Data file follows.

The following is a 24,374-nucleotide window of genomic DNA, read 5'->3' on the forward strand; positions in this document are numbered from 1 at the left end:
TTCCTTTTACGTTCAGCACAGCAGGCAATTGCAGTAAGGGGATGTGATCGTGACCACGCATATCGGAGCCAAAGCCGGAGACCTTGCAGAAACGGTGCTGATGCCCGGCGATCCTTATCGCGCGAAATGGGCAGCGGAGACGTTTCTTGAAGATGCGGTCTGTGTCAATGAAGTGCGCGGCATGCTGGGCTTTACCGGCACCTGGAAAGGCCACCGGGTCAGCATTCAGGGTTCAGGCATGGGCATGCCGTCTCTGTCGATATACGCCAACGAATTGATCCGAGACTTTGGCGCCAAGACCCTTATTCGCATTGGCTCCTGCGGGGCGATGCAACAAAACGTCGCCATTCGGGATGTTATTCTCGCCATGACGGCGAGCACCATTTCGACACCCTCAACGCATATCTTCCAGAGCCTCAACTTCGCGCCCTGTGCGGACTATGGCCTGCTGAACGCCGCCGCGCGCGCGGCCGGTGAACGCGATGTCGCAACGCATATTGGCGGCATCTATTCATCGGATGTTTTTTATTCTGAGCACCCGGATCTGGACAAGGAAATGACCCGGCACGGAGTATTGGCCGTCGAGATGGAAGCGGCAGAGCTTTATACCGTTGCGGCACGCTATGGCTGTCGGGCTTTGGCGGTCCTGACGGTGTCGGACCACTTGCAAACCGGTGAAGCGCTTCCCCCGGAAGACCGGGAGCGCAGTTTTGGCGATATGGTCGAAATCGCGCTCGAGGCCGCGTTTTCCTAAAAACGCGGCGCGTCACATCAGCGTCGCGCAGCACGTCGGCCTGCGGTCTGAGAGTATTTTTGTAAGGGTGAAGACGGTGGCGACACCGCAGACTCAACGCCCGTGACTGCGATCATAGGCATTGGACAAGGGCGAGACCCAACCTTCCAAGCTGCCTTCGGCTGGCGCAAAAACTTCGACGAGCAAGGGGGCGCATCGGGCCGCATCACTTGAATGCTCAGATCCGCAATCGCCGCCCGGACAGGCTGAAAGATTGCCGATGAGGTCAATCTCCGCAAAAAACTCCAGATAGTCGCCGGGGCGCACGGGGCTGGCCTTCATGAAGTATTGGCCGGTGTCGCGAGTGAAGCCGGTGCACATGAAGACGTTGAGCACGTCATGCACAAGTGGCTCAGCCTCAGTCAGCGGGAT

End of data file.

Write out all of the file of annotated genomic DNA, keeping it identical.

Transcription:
The following is a 24,374-nucleotide window of genomic DNA, read 5'->3' on the forward strand; positions in this document are numbered from 1 at the left end:
TTCCTTTTACGTTCAGCACAGCAGGCAATTGCAGTAAGGGGATGTGATCGTGACCACGCATATCGGAGCCAAAGCCGGAGACCTTGCAGAAACGGTGCTGATGCCCGGCGATCCTTATCGCGCGAAATGGGCAGCGGAGACGTTTCTTGAAGATGCGGTCTGTGTCAATGAAGTGCGCGGCATGCTGGGCTTTACCGGCACCTGGAAAGGCCACCGGGTCAGCATTCAGGGTTCAGGCATGGGCATGCCGTCTCTGTCGATATACGCCAACGAATTGATCCGAGACTTTGGCGCCAAGACCCTTATTCGCATTGGCTCCTGCGGGGCGATGCAACAAAACGTCGCCATTCGGGATGTTATTCTCGCCATGACGGCGAGCACCATTTCGACACCCTCAACGCATATCTTCCAGAGCCTCAACTTCGCGCCCTGTGCGGACTATGGCCTGCTGAACGCCGCCGCGCGCGCGGCCGGTGAACGCGATGTCGCAACGCATATTGGCGGCATCTATTCATCGGATGTTTTTTATTCTGAGCACCCGGATCTGGACAAGGAAATGACCCGGCACGGAGTATTGGCCGTCGAGATGGAAGCGGCAGAGCTTTATACCGTTGCGGCACGCTATGGCTGTCGGGCTTTGGCGGTCCTGACGGTGTCGGACCACTTGCAAACCGGTGAAGCGCTTCCCCCGGAAGACCGGGAGCGCAGTTTTGGCGATATGGTCGAAATCGCGCTCGAGGCCGCGTTTTCCTAAAAACGCGGCGCGTCACATCAGCGTCGCGCAGCACGTCGGCCTGCGGTCTGAGAGTATTTTTGTAAGGGTGAAGACGGTGGCGACACCGCAGACTCAACGCCCGTGACTGCGATCATAGGCATTGGACAAGGGCGAGACCCAACCTTCCAAGCTGCCTTCGGCTGGCGCAAAAACTTCGACGAGCAAGGGGGCGCATCGGGCCGCATCACTTGAATGCTCAGATCCGCAATCGCCGCCCGGACAGGCTGAAAGATTGCCGATGAGGTCAATCTCCGCAAAAAACTCCAGATAGTCGCCGGGGCGCACGGGGCTGGCCTTCATGAAGTATTGGCCGGTGTCGCGAGTGAAGCCGGTGCACATGAAGACGTTGAGCACGTCATGCACAAGTGGCTCAGCCTCAGTCAGCGGGAT